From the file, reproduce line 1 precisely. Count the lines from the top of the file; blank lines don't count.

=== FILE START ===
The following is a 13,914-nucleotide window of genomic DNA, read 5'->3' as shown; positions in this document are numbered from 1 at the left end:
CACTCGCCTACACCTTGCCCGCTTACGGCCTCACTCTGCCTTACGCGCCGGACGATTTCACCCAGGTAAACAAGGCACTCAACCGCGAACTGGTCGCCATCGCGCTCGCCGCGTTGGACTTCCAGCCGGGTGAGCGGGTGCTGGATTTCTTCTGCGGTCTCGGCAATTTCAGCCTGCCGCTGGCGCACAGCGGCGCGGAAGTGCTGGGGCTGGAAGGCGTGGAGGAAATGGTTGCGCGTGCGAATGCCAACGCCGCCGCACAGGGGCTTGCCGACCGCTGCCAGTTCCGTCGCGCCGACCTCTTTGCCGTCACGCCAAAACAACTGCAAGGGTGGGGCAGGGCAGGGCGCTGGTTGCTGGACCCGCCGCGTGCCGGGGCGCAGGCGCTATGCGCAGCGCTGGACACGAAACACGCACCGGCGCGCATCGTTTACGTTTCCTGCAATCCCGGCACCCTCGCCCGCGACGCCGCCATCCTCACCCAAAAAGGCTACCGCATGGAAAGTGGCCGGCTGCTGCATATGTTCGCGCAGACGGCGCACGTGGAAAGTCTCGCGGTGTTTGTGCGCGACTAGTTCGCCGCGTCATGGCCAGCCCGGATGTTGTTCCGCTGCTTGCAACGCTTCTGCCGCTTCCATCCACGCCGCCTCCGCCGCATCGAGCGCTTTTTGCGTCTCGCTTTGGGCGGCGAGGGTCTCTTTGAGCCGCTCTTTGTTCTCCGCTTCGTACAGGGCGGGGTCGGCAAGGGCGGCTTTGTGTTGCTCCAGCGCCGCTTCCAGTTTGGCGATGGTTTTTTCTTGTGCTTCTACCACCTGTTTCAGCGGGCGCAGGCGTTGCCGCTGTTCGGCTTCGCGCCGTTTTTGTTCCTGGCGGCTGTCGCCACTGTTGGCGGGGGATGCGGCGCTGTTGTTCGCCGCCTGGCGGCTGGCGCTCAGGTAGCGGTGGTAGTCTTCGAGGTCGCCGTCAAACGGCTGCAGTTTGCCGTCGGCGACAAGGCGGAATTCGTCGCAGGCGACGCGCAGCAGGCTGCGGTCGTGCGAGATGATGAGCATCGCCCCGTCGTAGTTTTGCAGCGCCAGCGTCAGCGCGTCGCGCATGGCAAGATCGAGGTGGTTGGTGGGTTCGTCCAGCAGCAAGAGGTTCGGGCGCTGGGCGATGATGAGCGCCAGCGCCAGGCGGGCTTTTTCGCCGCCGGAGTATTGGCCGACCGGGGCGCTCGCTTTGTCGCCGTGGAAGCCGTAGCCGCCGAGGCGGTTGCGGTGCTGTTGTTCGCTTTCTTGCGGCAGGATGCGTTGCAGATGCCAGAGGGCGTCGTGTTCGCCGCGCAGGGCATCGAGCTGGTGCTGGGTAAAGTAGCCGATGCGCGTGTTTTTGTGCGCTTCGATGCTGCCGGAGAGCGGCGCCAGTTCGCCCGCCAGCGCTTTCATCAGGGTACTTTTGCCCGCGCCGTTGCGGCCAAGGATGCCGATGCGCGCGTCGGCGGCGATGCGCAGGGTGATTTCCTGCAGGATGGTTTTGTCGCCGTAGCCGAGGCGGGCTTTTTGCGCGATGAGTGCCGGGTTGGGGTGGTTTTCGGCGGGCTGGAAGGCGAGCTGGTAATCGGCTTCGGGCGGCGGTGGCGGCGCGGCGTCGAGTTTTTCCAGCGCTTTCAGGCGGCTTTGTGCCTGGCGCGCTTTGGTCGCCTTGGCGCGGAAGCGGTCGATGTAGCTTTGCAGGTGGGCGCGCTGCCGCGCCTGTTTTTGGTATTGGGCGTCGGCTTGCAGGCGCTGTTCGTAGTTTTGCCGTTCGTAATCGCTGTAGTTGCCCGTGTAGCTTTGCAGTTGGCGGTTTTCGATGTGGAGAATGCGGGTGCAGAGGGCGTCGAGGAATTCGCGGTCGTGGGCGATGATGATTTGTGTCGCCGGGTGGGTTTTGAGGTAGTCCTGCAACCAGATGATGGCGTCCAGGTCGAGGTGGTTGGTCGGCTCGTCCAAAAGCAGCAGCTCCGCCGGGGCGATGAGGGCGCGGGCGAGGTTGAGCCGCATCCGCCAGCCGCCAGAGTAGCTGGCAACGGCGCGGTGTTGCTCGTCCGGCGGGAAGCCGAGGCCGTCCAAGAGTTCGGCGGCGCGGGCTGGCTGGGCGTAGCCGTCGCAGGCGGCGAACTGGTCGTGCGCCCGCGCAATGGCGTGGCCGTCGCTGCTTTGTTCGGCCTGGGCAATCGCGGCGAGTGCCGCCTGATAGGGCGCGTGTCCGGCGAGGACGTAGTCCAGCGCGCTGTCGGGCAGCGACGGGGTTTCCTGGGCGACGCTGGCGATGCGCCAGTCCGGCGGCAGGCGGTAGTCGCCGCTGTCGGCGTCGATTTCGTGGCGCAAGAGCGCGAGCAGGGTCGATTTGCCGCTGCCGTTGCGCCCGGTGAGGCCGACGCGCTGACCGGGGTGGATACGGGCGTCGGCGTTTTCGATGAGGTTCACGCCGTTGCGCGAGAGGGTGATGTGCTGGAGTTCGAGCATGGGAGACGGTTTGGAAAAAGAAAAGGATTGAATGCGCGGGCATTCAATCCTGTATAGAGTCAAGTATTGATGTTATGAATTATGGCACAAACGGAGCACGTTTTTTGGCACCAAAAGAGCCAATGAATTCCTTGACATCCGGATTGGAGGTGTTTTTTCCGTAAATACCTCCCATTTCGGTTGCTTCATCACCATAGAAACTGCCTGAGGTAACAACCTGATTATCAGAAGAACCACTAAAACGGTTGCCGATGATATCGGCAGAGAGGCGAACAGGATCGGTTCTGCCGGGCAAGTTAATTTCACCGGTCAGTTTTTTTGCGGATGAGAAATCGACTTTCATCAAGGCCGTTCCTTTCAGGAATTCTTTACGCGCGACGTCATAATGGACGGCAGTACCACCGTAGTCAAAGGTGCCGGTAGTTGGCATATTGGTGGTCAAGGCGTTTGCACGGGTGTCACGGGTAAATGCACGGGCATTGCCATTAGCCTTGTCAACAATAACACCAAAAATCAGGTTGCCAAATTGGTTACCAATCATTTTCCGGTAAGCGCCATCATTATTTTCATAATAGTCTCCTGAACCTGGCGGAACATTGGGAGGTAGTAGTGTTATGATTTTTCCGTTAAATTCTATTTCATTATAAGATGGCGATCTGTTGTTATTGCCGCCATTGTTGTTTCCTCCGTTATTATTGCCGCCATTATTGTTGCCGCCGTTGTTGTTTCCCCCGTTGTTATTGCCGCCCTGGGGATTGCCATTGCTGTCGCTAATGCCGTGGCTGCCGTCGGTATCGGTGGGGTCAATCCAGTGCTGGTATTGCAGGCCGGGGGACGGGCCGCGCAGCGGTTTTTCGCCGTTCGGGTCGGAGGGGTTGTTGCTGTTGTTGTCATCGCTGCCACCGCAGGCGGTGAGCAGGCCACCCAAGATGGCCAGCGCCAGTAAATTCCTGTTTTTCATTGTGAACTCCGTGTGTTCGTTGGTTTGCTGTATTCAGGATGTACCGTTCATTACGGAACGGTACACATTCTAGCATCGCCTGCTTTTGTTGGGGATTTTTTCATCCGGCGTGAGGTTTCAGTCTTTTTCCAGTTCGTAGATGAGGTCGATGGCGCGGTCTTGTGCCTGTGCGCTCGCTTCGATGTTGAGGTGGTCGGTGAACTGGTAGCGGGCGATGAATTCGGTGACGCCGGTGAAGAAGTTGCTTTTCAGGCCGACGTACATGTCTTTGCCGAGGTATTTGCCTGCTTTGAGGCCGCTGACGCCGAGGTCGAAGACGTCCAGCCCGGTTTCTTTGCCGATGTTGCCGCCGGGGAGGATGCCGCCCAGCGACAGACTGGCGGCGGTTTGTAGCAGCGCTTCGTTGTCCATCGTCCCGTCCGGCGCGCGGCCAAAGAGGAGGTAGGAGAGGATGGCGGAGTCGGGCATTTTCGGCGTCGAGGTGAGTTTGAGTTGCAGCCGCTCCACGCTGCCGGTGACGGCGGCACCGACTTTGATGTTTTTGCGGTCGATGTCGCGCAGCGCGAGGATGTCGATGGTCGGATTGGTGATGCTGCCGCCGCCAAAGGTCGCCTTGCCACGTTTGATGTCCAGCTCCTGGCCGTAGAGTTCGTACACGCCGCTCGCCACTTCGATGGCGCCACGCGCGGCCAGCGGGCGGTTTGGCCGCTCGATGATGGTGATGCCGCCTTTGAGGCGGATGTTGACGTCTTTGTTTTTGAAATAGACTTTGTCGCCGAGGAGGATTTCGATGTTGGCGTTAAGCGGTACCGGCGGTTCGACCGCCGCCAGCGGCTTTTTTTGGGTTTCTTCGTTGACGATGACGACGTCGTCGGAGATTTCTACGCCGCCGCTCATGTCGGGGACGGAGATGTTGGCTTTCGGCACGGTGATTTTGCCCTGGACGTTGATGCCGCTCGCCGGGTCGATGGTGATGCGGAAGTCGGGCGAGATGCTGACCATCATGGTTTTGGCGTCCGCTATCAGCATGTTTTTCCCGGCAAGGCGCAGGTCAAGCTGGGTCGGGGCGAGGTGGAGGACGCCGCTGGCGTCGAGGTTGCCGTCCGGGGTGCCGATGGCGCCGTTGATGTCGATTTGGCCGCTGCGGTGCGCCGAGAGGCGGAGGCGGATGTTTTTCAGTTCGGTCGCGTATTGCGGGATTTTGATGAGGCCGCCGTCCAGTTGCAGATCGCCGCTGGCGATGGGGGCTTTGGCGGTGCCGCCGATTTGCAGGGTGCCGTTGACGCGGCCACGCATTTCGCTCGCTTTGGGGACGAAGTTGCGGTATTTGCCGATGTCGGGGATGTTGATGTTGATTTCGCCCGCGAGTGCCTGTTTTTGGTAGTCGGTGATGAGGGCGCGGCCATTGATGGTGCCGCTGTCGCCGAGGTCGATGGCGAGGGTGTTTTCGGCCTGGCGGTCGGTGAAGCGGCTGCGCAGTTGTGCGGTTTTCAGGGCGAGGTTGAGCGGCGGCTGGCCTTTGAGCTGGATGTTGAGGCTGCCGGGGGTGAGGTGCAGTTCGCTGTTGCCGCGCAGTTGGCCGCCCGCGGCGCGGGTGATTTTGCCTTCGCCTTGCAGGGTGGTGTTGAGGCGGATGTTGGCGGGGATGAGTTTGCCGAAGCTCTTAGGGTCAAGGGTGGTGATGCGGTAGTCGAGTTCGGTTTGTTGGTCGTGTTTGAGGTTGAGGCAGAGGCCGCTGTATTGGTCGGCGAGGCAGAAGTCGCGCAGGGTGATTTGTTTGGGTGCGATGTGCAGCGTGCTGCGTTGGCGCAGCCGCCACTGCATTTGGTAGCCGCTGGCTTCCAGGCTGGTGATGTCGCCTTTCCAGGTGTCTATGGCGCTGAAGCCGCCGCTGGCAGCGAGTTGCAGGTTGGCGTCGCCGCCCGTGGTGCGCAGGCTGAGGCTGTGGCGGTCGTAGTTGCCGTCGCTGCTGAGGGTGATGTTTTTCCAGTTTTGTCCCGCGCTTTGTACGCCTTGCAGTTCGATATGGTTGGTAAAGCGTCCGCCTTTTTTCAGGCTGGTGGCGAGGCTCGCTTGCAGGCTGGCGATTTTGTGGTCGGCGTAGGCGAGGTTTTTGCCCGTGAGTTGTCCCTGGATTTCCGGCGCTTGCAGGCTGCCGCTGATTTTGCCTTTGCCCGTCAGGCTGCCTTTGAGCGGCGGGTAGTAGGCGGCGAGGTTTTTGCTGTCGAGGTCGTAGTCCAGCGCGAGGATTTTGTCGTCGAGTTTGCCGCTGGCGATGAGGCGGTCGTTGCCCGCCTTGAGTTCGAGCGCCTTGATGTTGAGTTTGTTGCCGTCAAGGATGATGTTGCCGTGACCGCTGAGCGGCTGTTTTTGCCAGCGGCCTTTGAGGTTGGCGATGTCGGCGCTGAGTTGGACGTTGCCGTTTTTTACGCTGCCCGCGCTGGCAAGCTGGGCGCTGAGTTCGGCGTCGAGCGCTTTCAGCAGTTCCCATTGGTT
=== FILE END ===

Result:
The following is a 13,914-nucleotide window of genomic DNA, read 5'->3' as shown; positions in this document are numbered from 1 at the left end: